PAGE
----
Daily Spatial and Secular Variations of Atmospheric Humidity in a Small City

Richard J. Kopec Dept. of Geography, University of North Carolina, Chapel Hill 27514

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Abstract

An investigation of the effects of Chapel Hill, N.C., and its suburbs on the temporal and spatial patterns of dew point temperature was conducted in the early fall months of 1971. Six 55-mi traverses over city and non-city surfaces within restrictive limits of sky cover and wind velocity permitted the collecting of sufficient data for the construction and subsequent analyses of dew point maps. Approximately 650 recordings per traverse were made utilizing an EG & G Model 880 Dew Point Hygrometer. The study showed that humidity patterns at the meso-level conformed to urban-suburban control and their temporal variations indicated a reversal of high and low values from the city at night to the suburbs and rural areas during the day. In a like manner, the complexity of the spatial patterns intensifies from night to day with the afternoon observations showing the greatest range of values and the steepest gradients. The importance of the spatial aspect in studying atmospheric elements is made obvious in this study, and the need for similar investigations of the humidity variations displayed by cities of all sizes, in all seasons, and in climatically diverse regions is underscored.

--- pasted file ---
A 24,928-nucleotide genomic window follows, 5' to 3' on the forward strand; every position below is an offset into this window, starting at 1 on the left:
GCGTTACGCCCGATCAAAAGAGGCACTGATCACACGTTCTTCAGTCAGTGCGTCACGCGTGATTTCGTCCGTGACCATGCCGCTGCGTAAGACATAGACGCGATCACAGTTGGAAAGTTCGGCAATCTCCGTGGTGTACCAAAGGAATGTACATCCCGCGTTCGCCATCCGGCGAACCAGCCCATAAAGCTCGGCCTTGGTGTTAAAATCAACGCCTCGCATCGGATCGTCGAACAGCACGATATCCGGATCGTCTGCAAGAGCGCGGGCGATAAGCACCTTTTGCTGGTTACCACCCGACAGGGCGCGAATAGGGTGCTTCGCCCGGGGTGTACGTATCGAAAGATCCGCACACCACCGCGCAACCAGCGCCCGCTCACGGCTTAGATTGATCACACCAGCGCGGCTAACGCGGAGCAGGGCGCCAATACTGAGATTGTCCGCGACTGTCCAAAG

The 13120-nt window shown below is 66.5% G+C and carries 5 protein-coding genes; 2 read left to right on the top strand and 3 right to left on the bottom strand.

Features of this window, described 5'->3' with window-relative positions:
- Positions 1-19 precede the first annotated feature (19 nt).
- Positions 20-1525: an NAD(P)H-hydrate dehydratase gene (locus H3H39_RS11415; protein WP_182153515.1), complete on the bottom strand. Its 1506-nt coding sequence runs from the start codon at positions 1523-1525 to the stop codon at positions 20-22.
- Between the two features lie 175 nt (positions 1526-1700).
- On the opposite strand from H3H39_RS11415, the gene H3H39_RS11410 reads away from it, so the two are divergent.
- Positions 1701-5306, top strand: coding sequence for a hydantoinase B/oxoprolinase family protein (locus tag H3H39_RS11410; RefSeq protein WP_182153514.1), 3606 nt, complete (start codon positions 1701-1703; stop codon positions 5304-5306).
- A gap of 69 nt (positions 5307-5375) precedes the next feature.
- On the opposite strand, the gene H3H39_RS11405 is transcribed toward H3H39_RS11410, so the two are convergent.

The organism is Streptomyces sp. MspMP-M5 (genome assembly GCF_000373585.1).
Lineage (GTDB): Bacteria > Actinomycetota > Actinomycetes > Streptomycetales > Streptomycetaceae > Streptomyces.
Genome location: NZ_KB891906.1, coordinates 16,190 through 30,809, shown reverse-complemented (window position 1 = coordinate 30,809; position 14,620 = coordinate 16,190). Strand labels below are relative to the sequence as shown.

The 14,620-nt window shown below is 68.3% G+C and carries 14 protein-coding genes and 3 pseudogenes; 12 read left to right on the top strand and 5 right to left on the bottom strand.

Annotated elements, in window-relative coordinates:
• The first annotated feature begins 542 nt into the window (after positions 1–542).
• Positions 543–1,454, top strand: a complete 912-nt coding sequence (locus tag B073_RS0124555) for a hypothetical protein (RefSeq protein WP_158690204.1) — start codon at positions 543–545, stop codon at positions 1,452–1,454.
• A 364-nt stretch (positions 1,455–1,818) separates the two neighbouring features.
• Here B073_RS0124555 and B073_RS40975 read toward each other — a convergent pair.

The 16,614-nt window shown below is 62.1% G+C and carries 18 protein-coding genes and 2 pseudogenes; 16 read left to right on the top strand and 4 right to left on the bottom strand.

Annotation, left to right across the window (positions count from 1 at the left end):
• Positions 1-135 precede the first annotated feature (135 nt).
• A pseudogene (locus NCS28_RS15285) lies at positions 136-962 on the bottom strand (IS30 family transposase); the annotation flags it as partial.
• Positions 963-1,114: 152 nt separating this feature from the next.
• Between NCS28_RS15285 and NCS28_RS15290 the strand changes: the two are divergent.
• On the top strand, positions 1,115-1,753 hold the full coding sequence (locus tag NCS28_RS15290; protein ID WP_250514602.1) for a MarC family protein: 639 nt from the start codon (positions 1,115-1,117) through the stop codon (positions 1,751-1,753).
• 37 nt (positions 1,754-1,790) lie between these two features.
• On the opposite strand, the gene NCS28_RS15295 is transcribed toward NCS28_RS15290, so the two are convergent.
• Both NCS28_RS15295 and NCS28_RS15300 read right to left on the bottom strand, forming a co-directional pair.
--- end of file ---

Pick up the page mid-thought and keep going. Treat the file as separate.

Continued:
Abstract

An investigation of the effects of Chapel Hill, N.C., and its suburbs on the temporal and spatial patterns of dew point temperature was conducted in the early fall months of 1971. Six 55-mi traverses over city and non-city surfaces within restrictive limits of sky cover and wind velocity permitted the collecting of sufficient data for the construction and subsequent analyses of dew point maps. Approximately 650 recordings per traverse were made utilizing an EG & G Model 880 Dew Point Hygrometer. The study showed that humidity patterns at the meso-level conformed to urban-suburban control and their temporal variations indicated a reversal of high and low values from the city at night to the suburbs and rural areas during the day. In a like manner, the complexity of the spatial patterns intensifies from night to day with the afternoon observations showing the greatest range of values and the steepest gradients. The importance of the spatial aspect in studying atmospheric elements is made obvious in this study, and the need for similar investigations of the humidity variations displayed by cities of all sizes, in all seasons, and in climatically diverse regions is underscored.

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